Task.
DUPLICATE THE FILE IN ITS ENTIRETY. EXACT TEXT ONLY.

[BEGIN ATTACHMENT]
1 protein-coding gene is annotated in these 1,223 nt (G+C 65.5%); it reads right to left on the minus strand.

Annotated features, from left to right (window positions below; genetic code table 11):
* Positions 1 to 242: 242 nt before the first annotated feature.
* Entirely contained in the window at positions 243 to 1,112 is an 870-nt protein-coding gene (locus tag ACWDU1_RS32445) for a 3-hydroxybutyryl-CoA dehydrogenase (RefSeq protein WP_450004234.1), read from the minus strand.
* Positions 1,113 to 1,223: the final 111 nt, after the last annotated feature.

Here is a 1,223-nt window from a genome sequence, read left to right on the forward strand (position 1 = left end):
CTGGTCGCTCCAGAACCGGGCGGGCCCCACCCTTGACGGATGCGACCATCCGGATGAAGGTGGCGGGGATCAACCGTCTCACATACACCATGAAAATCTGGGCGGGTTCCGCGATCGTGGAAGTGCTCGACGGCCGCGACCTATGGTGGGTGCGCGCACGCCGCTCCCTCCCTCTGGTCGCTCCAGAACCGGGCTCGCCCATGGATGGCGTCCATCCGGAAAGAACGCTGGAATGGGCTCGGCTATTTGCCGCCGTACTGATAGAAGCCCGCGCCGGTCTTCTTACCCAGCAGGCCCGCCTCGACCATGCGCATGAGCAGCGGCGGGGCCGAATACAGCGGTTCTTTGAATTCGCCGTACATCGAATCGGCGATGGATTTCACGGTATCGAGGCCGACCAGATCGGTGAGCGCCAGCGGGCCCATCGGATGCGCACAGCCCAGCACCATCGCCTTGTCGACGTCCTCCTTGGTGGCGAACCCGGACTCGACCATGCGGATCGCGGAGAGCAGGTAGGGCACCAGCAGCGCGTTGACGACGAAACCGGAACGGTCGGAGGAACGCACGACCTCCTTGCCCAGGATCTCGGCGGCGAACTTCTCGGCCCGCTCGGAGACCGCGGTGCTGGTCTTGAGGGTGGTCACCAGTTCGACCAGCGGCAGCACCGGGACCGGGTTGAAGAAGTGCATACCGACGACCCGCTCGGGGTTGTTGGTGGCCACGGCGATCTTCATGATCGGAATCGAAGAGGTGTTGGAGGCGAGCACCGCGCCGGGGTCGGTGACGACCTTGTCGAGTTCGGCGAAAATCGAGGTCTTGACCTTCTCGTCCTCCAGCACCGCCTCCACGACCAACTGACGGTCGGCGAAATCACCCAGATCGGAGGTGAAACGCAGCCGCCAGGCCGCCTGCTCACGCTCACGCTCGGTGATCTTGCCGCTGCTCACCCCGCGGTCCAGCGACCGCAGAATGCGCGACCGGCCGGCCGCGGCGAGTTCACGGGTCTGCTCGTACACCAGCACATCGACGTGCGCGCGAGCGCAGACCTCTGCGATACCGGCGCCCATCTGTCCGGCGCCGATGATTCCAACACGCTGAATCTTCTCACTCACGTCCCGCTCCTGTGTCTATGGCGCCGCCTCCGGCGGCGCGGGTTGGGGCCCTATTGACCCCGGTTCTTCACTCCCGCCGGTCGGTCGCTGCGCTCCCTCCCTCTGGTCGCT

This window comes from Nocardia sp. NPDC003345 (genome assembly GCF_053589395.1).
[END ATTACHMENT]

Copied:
1 protein-coding gene is annotated in these 1,223 nt (G+C 65.5%); it reads right to left on the minus strand.

Annotated features, from left to right (window positions below; genetic code table 11):
* Positions 1 to 242: 242 nt before the first annotated feature.
* Entirely contained in the window at positions 243 to 1,112 is an 870-nt protein-coding gene (locus tag ACWDU1_RS32445) for a 3-hydroxybutyryl-CoA dehydrogenase (RefSeq protein WP_450004234.1), read from the minus strand.
* Positions 1,113 to 1,223: the final 111 nt, after the last annotated feature.

Here is a 1,223-nt window from a genome sequence, read left to right on the forward strand (position 1 = left end):
CTGGTCGCTCCAGAACCGGGCGGGCCCCACCCTTGACGGATGCGACCATCCGGATGAAGGTGGCGGGGATCAACCGTCTCACATACACCATGAAAATCTGGGCGGGTTCCGCGATCGTGGAAGTGCTCGACGGCCGCGACCTATGGTGGGTGCGCGCACGCCGCTCCCTCCCTCTGGTCGCTCCAGAACCGGGCTCGCCCATGGATGGCGTCCATCCGGAAAGAACGCTGGAATGGGCTCGGCTATTTGCCGCCGTACTGATAGAAGCCCGCGCCGGTCTTCTTACCCAGCAGGCCCGCCTCGACCATGCGCATGAGCAGCGGCGGGGCCGAATACAGCGGTTCTTTGAATTCGCCGTACATCGAATCGGCGATGGATTTCACGGTATCGAGGCCGACCAGATCGGTGAGCGCCAGCGGGCCCATCGGATGCGCACAGCCCAGCACCATCGCCTTGTCGACGTCCTCCTTGGTGGCGAACCCGGACTCGACCATGCGGATCGCGGAGAGCAGGTAGGGCACCAGCAGCGCGTTGACGACGAAACCGGAACGGTCGGAGGAACGCACGACCTCCTTGCCCAGGATCTCGGCGGCGAACTTCTCGGCCCGCTCGGAGACCGCGGTGCTGGTCTTGAGGGTGGTCACCAGTTCGACCAGCGGCAGCACCGGGACCGGGTTGAAGAAGTGCATACCGACGACCCGCTCGGGGTTGTTGGTGGCCACGGCGATCTTCATGATCGGAATCGAAGAGGTGTTGGAGGCGAGCACCGCGCCGGGGTCGGTGACGACCTTGTCGAGTTCGGCGAAAATCGAGGTCTTGACCTTCTCGTCCTCCAGCACCGCCTCCACGACCAACTGACGGTCGGCGAAATCACCCAGATCGGAGGTGAAACGCAGCCGCCAGGCCGCCTGCTCACGCTCACGCTCGGTGATCTTGCCGCTGCTCACCCCGCGGTCCAGCGACCGCAGAATGCGCGACCGGCCGGCCGCGGCGAGTTCACGGGTCTGCTCGTACACCAGCACATCGACGTGCGCGCGAGCGCAGACCTCTGCGATACCGGCGCCCATCTGTCCGGCGCCGATGATTCCAACACGCTGAATCTTCTCACTCACGTCCCGCTCCTGTGTCTATGGCGCCGCCTCCGGCGGCGCGGGTTGGGGCCCTATTGACCCCGGTTCTTCACTCCCGCCGGTCGGTCGCTGCGCTCCCTCCCTCTGGTCGCT

This window comes from Nocardia sp. NPDC003345 (genome assembly GCF_053589395.1).